The Langmuir and Freundlich isotherm constants are useful in predicting the favourability of the removal of Ni(II) by CH but cannot explain the chemical or physical properties of the process. However, the mean adsorption energy () calculated from the D-R isotherm can provide useful information about these properties . An adsorption process is said to be dominated by physical adsorption if kJmol−1 and by chemical adsorption if kJmol−1 . Therefore, the removal of Ni(II) by CH can be described to be dominated by physical adsorption at all temperatures (Table 1).
3.6. Surface Coverage ()
To account for the adsorption behaviour of Ni(II) ions on CH, the Langmuir type equation related to surface coverage was used. The equation is expressed as follows: where is the Langmuir adsorption coefficient and is the initial Ni(II) concentration (mgL−1). The values of the surface coverage () at all temperatures considered were plotted against initial Ni(II) ions concentration (Figure 8). The figure shows that increase in initial metal ion concentration of nickel brought about increase in the surface coverage on the adsorbent (CH) until the surface was nearly fully covered with a monolayer (Figure 8).
Figure 8 also reveals that increase in temperature from 298 to 308 K increased the surface coverage, while surface coverage seemed to be independent of temperature when the temperature was increased from 308 to 318 K as the plots for both temperatures seem to overlap on each other.
3.7. Adsorption Thermodynamics
The changes in Gibbs free energy (), enthalpy (), and entropy () for the adsorption process were obtained using the following equations: where is the concentration of Ni(II) (mgL−1) adsorbed at equilibrium, is the equilibrium concentration of the metal in mgL−1, is the equilibrium constant, is temperature in Kelvin, and is the gas constant (kJmol−1 K−1). The value of can be obtained from the lowest experimental Ni concentration .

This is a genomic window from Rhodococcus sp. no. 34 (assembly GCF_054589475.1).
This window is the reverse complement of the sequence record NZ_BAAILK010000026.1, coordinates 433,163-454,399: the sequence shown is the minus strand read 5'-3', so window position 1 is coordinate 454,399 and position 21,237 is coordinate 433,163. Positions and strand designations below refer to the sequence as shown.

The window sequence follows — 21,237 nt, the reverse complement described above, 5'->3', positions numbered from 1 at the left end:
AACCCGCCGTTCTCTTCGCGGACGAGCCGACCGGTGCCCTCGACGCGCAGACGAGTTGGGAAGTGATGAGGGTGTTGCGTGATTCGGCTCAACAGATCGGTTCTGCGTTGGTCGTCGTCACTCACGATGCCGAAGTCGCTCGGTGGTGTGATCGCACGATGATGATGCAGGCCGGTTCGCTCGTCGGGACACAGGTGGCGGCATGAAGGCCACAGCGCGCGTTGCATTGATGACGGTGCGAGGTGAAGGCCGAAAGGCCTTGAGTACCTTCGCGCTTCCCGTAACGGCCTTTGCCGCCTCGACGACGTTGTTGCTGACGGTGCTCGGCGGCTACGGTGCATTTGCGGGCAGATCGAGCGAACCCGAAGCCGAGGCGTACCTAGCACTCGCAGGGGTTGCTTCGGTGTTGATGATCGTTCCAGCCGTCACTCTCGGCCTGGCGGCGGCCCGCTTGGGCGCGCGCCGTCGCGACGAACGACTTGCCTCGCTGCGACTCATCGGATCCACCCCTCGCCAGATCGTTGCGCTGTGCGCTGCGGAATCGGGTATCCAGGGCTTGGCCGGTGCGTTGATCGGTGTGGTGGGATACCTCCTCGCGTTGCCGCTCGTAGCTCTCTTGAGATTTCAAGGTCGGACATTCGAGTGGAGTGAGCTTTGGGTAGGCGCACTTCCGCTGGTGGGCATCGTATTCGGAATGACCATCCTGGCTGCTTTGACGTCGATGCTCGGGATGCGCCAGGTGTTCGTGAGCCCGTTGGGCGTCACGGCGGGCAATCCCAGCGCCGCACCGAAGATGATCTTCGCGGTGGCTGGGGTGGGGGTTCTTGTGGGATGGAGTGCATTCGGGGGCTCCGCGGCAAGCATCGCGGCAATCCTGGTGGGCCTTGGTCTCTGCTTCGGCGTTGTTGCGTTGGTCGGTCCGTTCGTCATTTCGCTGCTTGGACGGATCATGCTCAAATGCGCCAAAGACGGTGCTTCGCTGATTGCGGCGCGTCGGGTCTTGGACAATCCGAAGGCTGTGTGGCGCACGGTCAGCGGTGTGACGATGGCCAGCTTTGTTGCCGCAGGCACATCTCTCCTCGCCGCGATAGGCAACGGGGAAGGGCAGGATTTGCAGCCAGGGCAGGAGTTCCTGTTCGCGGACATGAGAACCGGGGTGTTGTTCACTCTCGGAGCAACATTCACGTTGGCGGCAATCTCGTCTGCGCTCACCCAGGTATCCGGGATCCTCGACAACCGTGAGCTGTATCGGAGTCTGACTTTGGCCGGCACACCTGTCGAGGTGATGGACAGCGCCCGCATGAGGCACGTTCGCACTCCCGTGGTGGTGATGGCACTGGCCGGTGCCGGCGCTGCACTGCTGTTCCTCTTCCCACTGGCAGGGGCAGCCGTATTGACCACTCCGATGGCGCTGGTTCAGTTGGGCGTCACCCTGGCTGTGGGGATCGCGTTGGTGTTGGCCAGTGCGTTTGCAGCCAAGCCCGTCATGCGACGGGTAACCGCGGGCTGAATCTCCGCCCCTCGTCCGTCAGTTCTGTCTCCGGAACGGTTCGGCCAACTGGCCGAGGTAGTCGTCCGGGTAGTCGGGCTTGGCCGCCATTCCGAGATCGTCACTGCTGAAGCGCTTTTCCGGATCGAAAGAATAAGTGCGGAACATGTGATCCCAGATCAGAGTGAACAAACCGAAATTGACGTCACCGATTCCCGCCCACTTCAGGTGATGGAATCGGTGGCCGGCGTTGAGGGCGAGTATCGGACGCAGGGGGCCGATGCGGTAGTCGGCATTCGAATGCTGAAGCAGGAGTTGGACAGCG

The values of the enthalpy change () and entropy change () were calculated from the slope and intercept of the plot of against (15), while the values of at different temperatures were obtained using (17). The results of these thermodynamic parameters are presented in Table 2. The negative values recorded for the Gibbs free energy at all temperatures are an indication that the adsorption process was spontaneous and that the degree of spontaneity of the reaction increased with increase in temperature. This coupled with the positive value of the enthalpy change further supports the earlier suggestions that the process was endothermic. The positive value of the entropy change also indicates that entropy increases as a result of adsorption. This occurs as a result of redistribution of energy between Ni(II) ions and the adsorbent. Before adsorption occurs, the heavy metal ions near the surface of the adsorbent will be more ordered than in the subsequent adsorbed state .